Tan’s dramatic life experience reveals the fluctuating fate of Chinese geneticists, first suffering the loss of their intellectual freedom and later becoming aggressive campaigners for eugenics legislation. This human drama arouses our curiosity not only about Tan’s subjectivity and his strategy for overcoming Lysenkoism, but also about the shifting contexts that constituted the dialectics of scientific practice and polarized the meaning of eugenics throughout five decades. According to the 1994-96 comparative survey of world geneticists, Chinese geneticists are the most likely to provide pessimistic counselling on hereditary or congenital diseases. They are prone to urge termination of pregnancy and emphasize negative aspects of fetus development so that couples are likely to opt for termination even without the physician’s direct suggestion. This negative attitude may prompt us to wonder if the dialectical shifts of political context have shaped these cultural differences. It is of particular note that these Chinese geneticists have a median age of 50, and either took part in Red Guard activities or lived through the decade of Cultural Revolution (1967-76) during their formative schooling years. Their cultural difference is unlikely to be the product of traditional Chinese culture, as recently claimed by Chinese bioethicists and other researchers in the face of universalistic criticism by Human Rights activists, but rather of their own generational culture.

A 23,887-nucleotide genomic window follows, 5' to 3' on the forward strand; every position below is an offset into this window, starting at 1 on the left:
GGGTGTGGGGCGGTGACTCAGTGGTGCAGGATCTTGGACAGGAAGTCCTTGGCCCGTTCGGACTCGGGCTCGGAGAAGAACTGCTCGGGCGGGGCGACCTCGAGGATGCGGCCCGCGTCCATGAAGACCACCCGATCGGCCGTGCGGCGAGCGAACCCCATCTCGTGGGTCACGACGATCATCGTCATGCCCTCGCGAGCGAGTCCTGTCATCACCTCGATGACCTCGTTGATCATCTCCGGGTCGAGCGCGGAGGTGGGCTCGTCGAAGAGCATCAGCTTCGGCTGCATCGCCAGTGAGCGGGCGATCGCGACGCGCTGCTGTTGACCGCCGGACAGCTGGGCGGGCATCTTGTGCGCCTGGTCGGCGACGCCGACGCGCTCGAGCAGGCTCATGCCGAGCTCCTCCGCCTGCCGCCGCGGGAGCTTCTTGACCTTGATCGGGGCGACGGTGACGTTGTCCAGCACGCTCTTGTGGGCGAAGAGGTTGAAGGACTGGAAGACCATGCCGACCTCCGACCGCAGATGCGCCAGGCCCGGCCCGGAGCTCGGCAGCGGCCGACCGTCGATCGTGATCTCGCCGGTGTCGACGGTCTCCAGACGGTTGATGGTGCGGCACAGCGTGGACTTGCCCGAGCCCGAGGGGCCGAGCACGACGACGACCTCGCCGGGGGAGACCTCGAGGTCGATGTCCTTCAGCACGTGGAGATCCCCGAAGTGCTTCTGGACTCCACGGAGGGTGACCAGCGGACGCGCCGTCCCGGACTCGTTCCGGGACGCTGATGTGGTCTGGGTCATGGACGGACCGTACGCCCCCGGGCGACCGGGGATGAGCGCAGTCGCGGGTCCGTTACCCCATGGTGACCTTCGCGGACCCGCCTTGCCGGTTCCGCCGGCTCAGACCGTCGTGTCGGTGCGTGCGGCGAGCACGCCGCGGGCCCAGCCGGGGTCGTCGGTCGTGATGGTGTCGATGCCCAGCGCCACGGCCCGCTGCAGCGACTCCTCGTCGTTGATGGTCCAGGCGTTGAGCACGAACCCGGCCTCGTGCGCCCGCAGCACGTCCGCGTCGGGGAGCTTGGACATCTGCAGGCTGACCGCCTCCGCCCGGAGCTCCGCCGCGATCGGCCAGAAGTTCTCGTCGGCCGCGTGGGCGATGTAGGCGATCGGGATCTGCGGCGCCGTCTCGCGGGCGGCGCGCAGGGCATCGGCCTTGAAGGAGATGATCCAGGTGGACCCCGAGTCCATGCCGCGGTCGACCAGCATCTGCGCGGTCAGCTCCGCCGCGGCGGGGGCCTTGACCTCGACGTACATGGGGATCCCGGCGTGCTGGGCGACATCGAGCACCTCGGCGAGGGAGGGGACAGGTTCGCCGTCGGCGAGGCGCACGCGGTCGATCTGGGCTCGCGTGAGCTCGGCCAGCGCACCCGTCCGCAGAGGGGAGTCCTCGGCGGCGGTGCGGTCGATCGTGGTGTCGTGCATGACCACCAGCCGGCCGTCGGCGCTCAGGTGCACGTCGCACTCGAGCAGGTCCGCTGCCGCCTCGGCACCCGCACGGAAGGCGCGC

To unravel the intricate reality emerging from the dialectics of scientific practice and the polarized signification of eugenics, the first section of this article begins by grappling with the international context of Lysenkoism versus eugenics; it was in this context that genetics became a politically charged subject in the postwar era. The second section sketches the postwar history of Chinese genetics and explores how Chinese geneticists survived the era of Lysenkoism to become the engine of the eugenics movement in the 1980s and 1990s. In this section, I argue that Chinese geneticists, far from being victims as their own accounts suggest, survived by overcoming Lysenkoism and transforming themselves into ardent advocates of eugenics from the late 1970s on. The third section explores the reasons why Chinese geneticists, who had been deprived of intellectual freedom in the Lysenko controversy, proved unable to respond to others’ suffering in the same way. I shed light on this inability by probing its epistemological and historical underpinnings; the former based on how the physician values human life and on the ethical relationship between physician and patient, and the latter on a generational culture drawn from these physicians’ Cultural Revolution experience and its dialectic post-Mao offshoot of scientism, a development that in turn constituted the milieu that shaped their mentality.